Docket Nos. 4, 5, Calendar Nos. 45,194, 45,195.
Decided June 2, 1952.
Appeal from Wayne; Miller (Guy A.), J. Submitted April 9, 1952. (Docket Nos. 4, 5, Calendar Nos. 45,194, 45,195.) Decided June 2, 1952.
Separate actions by Catherine Hodgdon and Fred Hodgdon against Stanley M. Barr and another for damages suffered when Catherine Hodgdon was struck by taxicab. Cases consolidated. Verdicts and judgments for plaintiffs. Defendants appeal. Reversed and new trial granted.
W.J. McBrearty and James M. Wienner, for plaintiffs.
Edward N. Barnard, for defendants.
Defendants, Stanley M. Barr and Jim Stankye, appeal from 2 judgments in favor of plaintiffs, Catherine Hodgdon and Fred Hodgdon. The judgments are for damages for personal injuries suffered by Catherine Hodgdon in a collision with a taxicab at or near the intersection of Van Dyke and Gratiot avenues in the city of Detroit, on August 27, 1948, about 10:50 a.m.
Gratiot avenue runs in a northeasterly and southwesterly direction, while Van Dyke avenue runs in a more or less northerly and southerly direction. There is a traffic light at each corner of the intersection. Van Dyke avenue has a width of 47 feet; Gratiot avenue has a width of 90 feet, with 2 sets of streetcar tracks in the center of the street.
There is a crosswalk extending across Gratiot avenue. The northerly end of the crosswalk begins approximately 42 feet west of the west curb line of Van Dyke avenue, and runs in a southeasterly direction. The crosswalk is perpendicular to the northwest curb of Gratiot avenue until it reaches the center of Gratiot avenue, when it follows a line parallel to the curb line of Van Dyke avenue. The crosswalk is approximately 11 feet wide. There is a safety zone located to the south of the intersection on Gratiot avenue next to the more southeasterly set of streetcar tracks. The safety zone is just south of the crosswalk.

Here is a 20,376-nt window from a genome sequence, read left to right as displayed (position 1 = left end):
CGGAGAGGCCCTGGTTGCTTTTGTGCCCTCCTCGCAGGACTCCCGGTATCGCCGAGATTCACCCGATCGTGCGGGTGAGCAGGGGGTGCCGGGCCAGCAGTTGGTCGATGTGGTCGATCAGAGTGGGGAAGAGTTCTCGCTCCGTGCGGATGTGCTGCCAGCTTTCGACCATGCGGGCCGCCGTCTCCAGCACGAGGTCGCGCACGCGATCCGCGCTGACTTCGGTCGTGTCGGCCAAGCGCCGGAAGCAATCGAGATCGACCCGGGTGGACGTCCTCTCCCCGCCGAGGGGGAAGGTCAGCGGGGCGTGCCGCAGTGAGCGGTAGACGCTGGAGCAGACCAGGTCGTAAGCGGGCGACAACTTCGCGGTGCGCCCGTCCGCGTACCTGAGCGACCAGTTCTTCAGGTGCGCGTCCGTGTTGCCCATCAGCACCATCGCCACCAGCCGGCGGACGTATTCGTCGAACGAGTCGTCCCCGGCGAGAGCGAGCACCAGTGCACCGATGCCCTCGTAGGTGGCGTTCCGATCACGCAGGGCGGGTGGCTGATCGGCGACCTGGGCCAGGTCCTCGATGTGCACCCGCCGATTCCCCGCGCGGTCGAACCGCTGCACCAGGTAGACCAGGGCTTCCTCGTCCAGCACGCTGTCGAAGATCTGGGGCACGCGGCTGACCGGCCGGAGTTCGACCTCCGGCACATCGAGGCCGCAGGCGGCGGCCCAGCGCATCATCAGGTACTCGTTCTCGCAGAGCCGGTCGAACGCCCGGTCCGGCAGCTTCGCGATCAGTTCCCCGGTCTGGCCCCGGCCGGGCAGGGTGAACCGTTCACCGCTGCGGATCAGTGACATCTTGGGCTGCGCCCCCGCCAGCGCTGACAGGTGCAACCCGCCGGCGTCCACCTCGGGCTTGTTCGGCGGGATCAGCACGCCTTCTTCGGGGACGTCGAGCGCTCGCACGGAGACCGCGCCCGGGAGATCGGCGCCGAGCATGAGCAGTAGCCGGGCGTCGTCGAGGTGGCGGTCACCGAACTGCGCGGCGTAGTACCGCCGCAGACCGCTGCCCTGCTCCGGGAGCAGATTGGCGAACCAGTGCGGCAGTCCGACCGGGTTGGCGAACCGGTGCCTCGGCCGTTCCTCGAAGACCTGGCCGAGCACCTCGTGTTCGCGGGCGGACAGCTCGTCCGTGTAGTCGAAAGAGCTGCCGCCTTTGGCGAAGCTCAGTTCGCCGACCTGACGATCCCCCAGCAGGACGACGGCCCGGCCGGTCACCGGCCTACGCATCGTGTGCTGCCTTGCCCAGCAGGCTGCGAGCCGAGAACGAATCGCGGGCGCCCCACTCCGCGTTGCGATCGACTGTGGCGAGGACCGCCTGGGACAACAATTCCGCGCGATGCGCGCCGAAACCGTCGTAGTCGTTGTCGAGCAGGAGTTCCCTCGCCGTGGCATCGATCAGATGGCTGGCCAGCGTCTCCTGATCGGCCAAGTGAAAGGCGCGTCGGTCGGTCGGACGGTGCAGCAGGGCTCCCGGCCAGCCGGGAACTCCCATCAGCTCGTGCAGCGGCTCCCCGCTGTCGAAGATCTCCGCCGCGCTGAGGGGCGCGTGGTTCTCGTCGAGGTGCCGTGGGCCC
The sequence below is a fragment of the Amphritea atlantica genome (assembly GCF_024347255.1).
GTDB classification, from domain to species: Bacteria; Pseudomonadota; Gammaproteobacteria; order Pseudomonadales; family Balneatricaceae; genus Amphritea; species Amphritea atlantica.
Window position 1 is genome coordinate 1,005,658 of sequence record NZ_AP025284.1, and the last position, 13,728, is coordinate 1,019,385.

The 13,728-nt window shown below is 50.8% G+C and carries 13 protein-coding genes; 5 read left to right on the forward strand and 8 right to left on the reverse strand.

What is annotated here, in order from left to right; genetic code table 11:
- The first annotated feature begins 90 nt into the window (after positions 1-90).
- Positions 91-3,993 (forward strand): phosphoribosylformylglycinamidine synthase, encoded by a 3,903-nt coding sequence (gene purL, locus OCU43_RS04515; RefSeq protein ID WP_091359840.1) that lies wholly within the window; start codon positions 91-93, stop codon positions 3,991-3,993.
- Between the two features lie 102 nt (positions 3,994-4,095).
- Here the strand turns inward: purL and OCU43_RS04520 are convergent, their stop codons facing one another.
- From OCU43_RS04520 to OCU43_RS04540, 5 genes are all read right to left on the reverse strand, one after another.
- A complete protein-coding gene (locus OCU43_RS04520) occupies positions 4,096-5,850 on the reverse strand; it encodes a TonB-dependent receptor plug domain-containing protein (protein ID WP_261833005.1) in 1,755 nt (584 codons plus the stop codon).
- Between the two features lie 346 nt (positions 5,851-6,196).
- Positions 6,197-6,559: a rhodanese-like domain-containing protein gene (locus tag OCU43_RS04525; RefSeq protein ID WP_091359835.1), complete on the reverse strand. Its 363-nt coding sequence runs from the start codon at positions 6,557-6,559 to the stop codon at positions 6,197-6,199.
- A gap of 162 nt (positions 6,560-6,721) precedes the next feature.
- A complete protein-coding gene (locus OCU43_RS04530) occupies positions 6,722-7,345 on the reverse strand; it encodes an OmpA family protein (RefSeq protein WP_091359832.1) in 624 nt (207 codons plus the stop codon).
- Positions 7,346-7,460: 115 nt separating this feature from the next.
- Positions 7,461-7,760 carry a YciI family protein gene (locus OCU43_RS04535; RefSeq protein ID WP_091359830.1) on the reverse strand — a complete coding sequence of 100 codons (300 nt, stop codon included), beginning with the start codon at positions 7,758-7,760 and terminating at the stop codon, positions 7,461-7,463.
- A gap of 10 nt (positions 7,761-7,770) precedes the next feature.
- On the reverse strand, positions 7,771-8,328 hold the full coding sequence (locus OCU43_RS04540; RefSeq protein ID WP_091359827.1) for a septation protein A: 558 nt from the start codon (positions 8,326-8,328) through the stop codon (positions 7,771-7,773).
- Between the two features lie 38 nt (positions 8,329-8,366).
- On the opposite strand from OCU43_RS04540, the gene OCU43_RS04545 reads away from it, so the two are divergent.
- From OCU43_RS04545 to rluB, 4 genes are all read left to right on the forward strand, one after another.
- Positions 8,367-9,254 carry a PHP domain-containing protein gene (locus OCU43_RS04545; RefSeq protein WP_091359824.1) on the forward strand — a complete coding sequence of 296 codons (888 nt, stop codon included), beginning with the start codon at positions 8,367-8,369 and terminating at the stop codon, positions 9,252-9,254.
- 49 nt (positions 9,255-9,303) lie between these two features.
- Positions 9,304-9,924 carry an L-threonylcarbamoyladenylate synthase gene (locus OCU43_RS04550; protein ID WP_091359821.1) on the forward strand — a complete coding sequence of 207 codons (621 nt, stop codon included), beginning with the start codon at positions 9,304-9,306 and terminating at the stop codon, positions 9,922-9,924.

Plaintiff, Catherine Hodgdon, left the Michigan Bell Telephone office on the northerly side of Gratiot avenue at a point 5 stores west of the intersection of Van Dyke, with the intention of going to the safety zone to take a Gratiot avenue bus. She walked towards Van Dyke on the northerly side of Gratiot avenue to a point at or near the crosswalk. She made observations of traffic conditions on Gratiot avenue, and with the green light in her favor started to cross the northerly half of Gratiot avenue at a point about 42 feet west of Van Dyke avenue.
About this time a panel truck was parked on the westerly side of Van Dyke and north of Gratiot avenue, waiting for the green light; behind the panel truck was a city bus waiting to cross Gratiot avenue and proceed in a southerly direction on Van Dyke; behind the city bus was the Checker cab driven by defendant, Stanley M. Barr. When the light turned green for passage on Van Dyke avenue, the truck proceeded in a southerly direction and turned west on Gratiot avenue. The city bus proceeded on and across Gratiot avenue. Defendant, Stanley M. Barr, moved up behind the truck, followed it around the corner, then stopped when not completely around the corner, then pulled out and proceeded to the left of the truck and went far enough around the corner to clear the intersection. When the truck approached the crosswalk it stopped and defendant Barr did likewise, as people were crossing in a southerly direction on the crosswalk. While making the crossing plaintiff passed in front of a vehicle that was stopped to let pedestrians cross on the crosswalk. She passed in front of the truck heretofore mentioned, which was also stopped. After passing the second vehicle she was struck by the cab driven by defendant Barr. At this time the cab was traveling at a speed of not to exceed 8 to 10 miles per hour. At the time plaintiff was injured she had reached a point from 5 or 6 feet to 12 feet north of the northerly car track on Gratiot avenue.
Plaintiff was seriously injured. The cause came on for trial, the issues were submitted to a jury who returned a verdict of $10,000 for Catherine Hodgdon and $2,000 for Fred Hodgdon, her husband, for expenses incurred.